How long to freeze: Up to two months

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Easy Pumpkin Pie RecipeTMB Studio

Freeze: Pumpkin and Pecan Pie

Most types of pies freeze fairly well, especially these common Thanksgiving pies. The texture may change slightly, especially that of the filling. Defrost slowly in the refrigerator. A quick blast in the microwave before serving will enliven the flavors.

Note that light and fluffy pies, like chiffon or mousse, won’t freeze well.

How long to freeze: Up to two months

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Thanksgiving StuffingTMB Studio

Freeze: Stuffing

Stuffing is resilient! Both homemade stuffing and the out-of-the-box stuff freeze well. Freeze leftovers in a tightly sealed bag. After defrosting, toast the stuffing on a baking sheet to refresh the texture. Find more handy tips in our complete guide to reheating Thanksgiving leftovers.

How long to freeze: Up to one month

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New York Cheesecake or Classic Cheesecake sliced on rustic wood, top viewArx0nt/Getty Images

Freeze: Cheesecake

Cheesecake is so rich it feels fancy, but it’s simple to make and easy to freeze! Freeze a whole cheesecake, tightly wrapped, or cut it into slices before wrapping and freezing. Defrost in the fridge.

How long to freeze: Up to one month

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Roasted Root Vegetablesrudisill/Getty Images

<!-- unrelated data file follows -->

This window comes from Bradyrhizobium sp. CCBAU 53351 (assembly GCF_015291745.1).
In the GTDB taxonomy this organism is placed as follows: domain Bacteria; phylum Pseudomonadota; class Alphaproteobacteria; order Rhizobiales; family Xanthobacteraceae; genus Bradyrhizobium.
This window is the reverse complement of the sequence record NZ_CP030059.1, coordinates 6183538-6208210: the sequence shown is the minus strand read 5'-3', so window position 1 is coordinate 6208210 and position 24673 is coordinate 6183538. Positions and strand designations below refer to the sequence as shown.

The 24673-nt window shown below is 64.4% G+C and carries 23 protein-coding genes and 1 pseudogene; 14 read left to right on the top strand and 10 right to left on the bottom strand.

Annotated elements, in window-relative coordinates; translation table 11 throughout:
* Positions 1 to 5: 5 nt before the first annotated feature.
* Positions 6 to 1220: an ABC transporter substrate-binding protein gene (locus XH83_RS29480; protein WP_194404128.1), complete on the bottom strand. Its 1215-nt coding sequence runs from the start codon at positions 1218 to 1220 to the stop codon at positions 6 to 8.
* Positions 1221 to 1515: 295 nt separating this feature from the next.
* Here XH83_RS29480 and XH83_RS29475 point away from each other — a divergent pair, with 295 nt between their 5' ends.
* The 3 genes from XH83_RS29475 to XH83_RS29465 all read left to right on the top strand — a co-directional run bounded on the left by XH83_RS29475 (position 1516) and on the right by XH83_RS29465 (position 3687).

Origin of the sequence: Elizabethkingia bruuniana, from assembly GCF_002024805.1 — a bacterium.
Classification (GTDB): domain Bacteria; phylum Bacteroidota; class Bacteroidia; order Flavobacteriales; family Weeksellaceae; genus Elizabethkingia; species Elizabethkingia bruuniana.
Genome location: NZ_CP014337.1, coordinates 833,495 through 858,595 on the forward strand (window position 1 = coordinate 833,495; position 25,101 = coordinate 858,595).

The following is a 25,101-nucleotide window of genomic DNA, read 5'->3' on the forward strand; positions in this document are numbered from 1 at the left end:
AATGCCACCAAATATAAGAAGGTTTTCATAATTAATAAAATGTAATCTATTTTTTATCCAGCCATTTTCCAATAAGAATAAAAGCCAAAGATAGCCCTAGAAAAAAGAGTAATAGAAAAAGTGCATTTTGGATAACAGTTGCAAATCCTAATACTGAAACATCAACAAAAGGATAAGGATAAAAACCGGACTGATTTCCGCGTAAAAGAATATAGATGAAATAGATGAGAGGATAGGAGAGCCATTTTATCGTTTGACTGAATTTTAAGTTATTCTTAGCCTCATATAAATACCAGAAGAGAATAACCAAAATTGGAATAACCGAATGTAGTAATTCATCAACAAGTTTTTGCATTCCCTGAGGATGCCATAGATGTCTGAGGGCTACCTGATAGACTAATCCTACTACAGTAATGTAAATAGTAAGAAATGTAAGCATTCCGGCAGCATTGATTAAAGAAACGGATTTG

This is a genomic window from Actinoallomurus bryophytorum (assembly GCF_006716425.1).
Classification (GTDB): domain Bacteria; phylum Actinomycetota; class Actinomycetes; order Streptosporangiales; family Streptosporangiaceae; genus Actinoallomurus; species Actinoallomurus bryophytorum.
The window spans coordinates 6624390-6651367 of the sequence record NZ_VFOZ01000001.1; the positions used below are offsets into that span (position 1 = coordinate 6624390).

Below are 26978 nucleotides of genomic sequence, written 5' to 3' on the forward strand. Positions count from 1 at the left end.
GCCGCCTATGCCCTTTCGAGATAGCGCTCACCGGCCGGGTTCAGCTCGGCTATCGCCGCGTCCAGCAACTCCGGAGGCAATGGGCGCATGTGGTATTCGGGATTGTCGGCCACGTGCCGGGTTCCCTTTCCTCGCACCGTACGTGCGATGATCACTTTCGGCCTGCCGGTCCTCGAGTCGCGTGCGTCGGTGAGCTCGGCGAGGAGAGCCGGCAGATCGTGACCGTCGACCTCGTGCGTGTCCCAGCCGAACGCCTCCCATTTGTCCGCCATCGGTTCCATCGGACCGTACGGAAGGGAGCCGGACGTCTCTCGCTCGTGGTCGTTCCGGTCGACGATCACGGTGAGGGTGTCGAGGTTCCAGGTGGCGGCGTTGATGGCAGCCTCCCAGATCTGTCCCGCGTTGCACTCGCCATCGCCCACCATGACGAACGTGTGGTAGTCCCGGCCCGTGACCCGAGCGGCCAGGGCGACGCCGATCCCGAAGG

Freeze: Roasted Vegetables

No Thanksgiving table is complete without some kind of roasted vegetable. From Brussels sprouts to butternut squash, most roasted vegetables can be frozen. One caveat is that higher-moisture vegetables, like mushrooms, will alter in texture after freezing. Most autumnal veggies, however, are hearty enough to stand up to freezing. Reheat in a skillet with some fresh oil and spices to rejuvenate the defrosted veg.

How long to freeze: Up to 12 months

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Pumpkin Cream With Chives And Parsley On Wooden TableElena Hontoria/Getty Images

Freeze: Soup

Soup is basically the original freezer food. Most soup recipes freeze wonderfully. A few exceptions include soups with starchy fillings (think pasta noodles or potatoes) and dairy-based soups. (Review our soup freezing guide for more detail.) To avoid freezer burn, store in an airtight container that’s not too big.

How long to freeze: Three to six months

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Baked HamTMB Studio

Freeze: Ham

Roast ham is popular among cooks who want a Thanksgiving main that’s not turkey. Leftover ham freezes well on or off the bone. Freezing sliced ham allows for quicker, more even defrosting.

How long to freeze: Three to six months

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natural aromatic herbsmerc67/Getty Images

Freeze: Herbs

Whether you grow herbs yourself or pick them up at the supermarket, it’s hard to use up every sprig before they start to wilt. Luckily, many herbs freeze well, especially the hardier herbs that tend to go well with Thanksgiving dishes, like rosemary, sage and thyme. Freeze those hardy herbs on the stem. First, spread on a baking sheet, then transfer to an airtight container. Softer herbs, like parsley and basil, may be blended with water or oil and frozen in ice cube trays. Simply pop an herbal cube into your simmering stews or soups for a pop of flavor.